In light of Occupy Wall Street and the spinoffs that are growing in many other cities, there have been a large number of excellent articles and studies going around looking at the top 1% of income earners in the United States. I have included links to some of them below.
This U.S. focused reading got me thinking about Canada’s place in this all this, and the conventional wisdom about how much more of an equal society Canada is.
An article in the Guardian back in May entitled Top income earners: are they getting richer? See the data examined the World Top Incomes Database published by the Paris School of Economics. From this data, I created this chart to compare the incomes of the super-rich in select countries over the past 25 years.
While it is true that Canada’s top income earners do not earn as much as their rich American counterparts, the differences are not quite as stark as one may have thought. Further, when compared to many other countries, Canada, the U.S. and a select few other countries are nestled in a league of their own when it comes to compensation for the rich.
A further interpretation of the data shows which country’s rich people have received the greatest increases in the share of the income pie as the years pass by:
Canada is once again in the top 3. The rich are getting richer everywhere, but if you are hoping to be a multiple yacht owner, some places are more welcoming than others, and Canada seems to be one of them.
Ok, the rich are getting much, much richer, but isn’t it because they are building the economy and bringing everyone riches too? A rising tide raises all boats and all?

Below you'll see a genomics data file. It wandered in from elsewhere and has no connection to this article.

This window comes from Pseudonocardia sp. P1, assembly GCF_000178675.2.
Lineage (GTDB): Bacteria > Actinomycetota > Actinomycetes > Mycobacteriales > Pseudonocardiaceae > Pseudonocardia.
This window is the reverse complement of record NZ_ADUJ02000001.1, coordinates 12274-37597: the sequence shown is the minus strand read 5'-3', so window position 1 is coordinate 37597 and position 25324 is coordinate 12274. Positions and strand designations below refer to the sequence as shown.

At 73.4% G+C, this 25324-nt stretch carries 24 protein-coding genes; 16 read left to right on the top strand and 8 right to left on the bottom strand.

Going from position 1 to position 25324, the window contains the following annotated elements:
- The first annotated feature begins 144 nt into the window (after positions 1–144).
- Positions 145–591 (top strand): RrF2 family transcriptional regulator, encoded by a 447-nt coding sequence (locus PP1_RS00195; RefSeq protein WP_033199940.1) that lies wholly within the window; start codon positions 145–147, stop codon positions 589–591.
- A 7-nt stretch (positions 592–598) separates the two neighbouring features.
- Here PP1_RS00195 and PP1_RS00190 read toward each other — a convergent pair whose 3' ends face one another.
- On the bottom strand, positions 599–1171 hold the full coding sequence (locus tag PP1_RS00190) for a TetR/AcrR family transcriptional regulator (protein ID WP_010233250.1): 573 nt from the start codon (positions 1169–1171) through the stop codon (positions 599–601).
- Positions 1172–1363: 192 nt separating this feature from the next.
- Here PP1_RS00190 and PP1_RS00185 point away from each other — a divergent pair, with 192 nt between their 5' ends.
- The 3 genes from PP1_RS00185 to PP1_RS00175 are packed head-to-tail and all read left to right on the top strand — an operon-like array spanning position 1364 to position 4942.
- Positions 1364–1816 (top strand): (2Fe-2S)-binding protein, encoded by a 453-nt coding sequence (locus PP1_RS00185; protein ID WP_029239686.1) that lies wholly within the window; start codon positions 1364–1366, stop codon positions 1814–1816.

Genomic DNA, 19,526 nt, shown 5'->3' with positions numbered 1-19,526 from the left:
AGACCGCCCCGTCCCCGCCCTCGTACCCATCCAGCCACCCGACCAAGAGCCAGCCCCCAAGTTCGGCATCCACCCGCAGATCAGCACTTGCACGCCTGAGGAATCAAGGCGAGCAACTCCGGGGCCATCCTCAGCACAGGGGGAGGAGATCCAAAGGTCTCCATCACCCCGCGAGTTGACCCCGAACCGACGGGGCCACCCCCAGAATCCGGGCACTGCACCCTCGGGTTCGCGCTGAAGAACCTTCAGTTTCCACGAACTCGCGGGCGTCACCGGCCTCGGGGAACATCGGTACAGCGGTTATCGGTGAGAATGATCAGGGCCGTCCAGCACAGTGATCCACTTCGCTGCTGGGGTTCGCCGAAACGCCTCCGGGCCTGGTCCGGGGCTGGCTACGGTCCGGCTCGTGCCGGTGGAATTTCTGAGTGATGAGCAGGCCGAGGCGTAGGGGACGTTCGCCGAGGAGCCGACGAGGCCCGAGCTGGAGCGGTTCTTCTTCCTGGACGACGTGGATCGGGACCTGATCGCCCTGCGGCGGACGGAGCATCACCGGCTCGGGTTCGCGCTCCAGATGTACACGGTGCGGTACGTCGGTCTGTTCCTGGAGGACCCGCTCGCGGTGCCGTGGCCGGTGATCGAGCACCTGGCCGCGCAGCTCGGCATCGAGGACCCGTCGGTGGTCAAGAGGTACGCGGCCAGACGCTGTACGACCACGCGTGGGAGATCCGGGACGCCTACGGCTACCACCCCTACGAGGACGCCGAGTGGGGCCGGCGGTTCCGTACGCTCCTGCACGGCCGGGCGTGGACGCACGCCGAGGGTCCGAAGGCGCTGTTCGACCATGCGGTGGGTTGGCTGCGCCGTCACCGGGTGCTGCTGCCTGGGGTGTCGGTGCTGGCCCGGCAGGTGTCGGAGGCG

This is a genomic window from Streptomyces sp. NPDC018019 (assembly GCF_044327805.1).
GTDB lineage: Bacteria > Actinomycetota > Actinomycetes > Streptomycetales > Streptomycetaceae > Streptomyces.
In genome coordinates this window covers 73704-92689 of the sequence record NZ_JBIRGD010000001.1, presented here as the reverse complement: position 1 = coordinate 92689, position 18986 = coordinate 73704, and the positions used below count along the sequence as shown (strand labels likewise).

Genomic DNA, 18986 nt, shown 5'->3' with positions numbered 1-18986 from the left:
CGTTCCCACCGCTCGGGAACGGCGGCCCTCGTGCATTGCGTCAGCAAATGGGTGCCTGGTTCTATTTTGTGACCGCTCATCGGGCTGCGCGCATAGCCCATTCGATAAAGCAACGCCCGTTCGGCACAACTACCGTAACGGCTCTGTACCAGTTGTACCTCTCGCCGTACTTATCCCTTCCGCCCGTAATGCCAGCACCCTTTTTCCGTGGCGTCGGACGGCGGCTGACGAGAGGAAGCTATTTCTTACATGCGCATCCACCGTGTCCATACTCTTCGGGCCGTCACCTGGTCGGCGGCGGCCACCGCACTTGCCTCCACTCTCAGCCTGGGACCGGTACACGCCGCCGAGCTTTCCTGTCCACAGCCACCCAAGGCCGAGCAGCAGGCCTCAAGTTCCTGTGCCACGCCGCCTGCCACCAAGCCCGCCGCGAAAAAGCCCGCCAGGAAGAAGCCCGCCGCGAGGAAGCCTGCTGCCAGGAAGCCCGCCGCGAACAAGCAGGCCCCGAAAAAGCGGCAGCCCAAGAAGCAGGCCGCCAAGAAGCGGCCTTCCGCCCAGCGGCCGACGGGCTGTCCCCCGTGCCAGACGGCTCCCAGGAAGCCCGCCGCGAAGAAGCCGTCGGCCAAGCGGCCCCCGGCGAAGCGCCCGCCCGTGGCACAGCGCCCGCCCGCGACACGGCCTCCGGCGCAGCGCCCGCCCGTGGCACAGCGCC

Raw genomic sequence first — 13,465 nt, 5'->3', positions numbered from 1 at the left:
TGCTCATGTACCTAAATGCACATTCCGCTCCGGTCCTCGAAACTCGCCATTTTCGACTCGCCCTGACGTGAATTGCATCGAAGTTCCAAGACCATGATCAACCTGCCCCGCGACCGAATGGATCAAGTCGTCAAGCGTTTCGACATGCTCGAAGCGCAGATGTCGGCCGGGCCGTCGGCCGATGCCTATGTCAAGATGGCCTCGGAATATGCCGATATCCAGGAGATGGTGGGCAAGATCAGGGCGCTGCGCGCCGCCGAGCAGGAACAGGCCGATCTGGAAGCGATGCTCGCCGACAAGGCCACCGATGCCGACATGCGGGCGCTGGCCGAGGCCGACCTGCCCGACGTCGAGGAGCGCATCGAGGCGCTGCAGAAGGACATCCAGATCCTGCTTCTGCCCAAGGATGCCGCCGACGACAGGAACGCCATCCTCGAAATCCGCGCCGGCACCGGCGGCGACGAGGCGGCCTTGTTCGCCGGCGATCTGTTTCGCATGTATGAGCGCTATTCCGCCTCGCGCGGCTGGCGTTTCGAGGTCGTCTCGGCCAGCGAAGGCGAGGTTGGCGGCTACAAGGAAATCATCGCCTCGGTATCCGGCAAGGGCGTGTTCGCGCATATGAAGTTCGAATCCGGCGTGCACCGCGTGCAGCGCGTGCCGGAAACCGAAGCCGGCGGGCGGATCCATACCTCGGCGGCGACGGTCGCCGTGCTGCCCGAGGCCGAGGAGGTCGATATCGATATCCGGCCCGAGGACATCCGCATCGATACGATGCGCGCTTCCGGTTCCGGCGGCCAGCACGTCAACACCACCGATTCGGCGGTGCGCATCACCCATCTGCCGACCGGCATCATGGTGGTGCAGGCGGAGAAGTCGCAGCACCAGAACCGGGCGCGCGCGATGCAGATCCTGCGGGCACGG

A quick look at one (of many) telling graphs from an excellent 2008 Statistics Canada study shows how stagnant incomes have become for all but the top 5% (though, to a lesser extent, the next 15% has also made some gains). This stagnation has occured despite significant growth in productivity and the overall economy.
Figure 3: Median Total Income for each income group in 5% increments (Vingtile).
Source: Statistics Canada, Special Tabulations from the Longitudinal Administrative Databank (LAD) in (Brian Murphy, Sylvie Michaud and Michael Wolfson Statistics Canada, 2008) “Income Trajectories of High Income Canadians 1982–2005” Figures in constant 2007 dollars.
Without even looking at what this growth in richer countries has meant for environmental degradation or for other parts of the world which have, in large part, acted as low value added labour pools for the richer world’s productivity, it is clear to see that the immense riches of the top earners have not translated into big paydays for Canadians. This is especially true when you consider the rapidly rising costs of education, health, eldercare, dentistry, and other essential, big-ticket items that have eroded Canadians overall purchasing power.
And this was during the ‘good times’. Imagine where the middle and poorest classes might be headed if we continue on this same course as we dive head first into uncertain, recessionary times.
— Darren Puscas, Toronto
Sources and further reading on the 1%:
- The Canadian Centre for Policy Alternatives recently put out a fantastic report on Canada’s top 1% which dispels many, many other myths – check it out: The Rise of Canada’s Richest 1% For a short summary, also see: Richest one per cent’s share of wealth at historic high
- What Wall Street Protesters are so Angry About from Business Insider — more great graphs!
- World Top Incomes Database
- Top 1 Percent of Americans Reaped Two-Thirds of Income Gains in Last Economic Expansion, Report of Center for Budget and Policy Priorities
- Top income earners: are they getting richer? See the data, Guardian UK, May 16th.
- Income Trajectories of High Income Canadians 1982–2005, Statistics Canada